Variations on Jane Austen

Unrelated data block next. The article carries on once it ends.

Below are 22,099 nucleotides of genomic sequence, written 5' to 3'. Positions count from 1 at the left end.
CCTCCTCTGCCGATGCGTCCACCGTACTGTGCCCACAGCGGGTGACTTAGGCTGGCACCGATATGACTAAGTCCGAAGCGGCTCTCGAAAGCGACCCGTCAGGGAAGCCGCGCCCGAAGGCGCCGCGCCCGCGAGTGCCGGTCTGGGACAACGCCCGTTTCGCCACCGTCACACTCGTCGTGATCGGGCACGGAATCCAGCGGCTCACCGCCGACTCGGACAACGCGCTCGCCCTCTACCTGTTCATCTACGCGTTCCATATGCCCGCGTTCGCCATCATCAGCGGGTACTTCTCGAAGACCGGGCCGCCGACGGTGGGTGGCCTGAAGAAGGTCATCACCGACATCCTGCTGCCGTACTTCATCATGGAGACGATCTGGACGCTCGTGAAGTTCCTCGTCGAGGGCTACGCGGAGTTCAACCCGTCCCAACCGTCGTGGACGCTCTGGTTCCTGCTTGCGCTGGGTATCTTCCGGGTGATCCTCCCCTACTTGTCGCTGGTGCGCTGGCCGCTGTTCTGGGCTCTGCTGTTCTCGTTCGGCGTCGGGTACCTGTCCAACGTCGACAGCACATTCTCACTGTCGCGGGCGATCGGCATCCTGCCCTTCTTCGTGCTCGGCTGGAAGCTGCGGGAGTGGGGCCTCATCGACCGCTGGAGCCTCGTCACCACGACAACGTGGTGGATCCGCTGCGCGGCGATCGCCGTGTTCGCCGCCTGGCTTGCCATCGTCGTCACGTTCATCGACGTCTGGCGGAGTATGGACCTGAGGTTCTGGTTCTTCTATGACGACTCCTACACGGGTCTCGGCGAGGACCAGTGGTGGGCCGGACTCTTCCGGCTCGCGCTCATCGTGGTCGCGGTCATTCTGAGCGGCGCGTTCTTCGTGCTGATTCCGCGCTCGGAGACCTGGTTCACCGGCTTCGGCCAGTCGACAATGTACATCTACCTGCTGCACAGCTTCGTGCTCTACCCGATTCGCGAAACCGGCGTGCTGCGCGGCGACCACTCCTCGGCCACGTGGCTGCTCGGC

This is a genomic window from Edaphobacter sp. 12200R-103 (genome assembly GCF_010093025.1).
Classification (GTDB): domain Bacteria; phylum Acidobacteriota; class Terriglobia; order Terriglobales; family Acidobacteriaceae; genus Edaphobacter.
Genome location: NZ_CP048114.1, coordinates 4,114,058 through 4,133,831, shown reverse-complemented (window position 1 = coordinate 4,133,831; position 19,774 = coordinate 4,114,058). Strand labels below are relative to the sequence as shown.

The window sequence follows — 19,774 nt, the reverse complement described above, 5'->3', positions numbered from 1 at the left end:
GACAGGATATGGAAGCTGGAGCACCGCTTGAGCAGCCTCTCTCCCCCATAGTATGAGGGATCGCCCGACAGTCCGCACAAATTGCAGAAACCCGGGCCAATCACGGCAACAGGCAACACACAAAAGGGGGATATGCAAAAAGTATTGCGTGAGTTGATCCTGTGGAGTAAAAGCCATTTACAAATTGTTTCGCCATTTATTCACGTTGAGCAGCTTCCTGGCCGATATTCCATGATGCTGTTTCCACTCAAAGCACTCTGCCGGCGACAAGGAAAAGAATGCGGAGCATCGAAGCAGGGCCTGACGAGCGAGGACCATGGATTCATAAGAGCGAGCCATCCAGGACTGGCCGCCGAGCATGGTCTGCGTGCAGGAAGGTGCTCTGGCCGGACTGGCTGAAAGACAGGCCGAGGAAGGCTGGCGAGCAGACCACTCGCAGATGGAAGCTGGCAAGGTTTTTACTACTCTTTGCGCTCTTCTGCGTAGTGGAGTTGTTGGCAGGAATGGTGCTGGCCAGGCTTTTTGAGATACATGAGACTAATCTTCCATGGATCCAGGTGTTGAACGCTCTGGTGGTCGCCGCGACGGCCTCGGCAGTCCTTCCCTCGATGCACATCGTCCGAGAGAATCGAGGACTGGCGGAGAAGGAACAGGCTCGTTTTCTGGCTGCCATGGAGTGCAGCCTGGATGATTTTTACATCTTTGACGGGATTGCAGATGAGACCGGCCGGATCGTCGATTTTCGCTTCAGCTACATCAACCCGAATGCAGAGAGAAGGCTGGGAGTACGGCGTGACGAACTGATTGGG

While walking in the Bois de Boulogne all those years ago I used to reflect on even earlier times, even before I had had my first recollection of the infusion that was later to bring me that consolation which we all desire but which when it comes is like the hawthorn blossom blown by the wind across the fields around Combray, which still brings back memories of Aunt Léonie’s pepsin placed on her bedside table as on an altar awaiting the elevation, those times when the little band at Balbec would stroll windswept along the beach looking at me and laughing behind their hands as if to say that here was a well-heeled young innocent who might be a good catch, but only one, now that my infatuation with Gilberte had run its course the way that the Vivonne eventually exhausts itself and merges with yet more confluents, stayed in my mind and remains  there like a captive after so many years, so much so that the past itself begins to look like one of those views of Delft in a painting by Vermeer.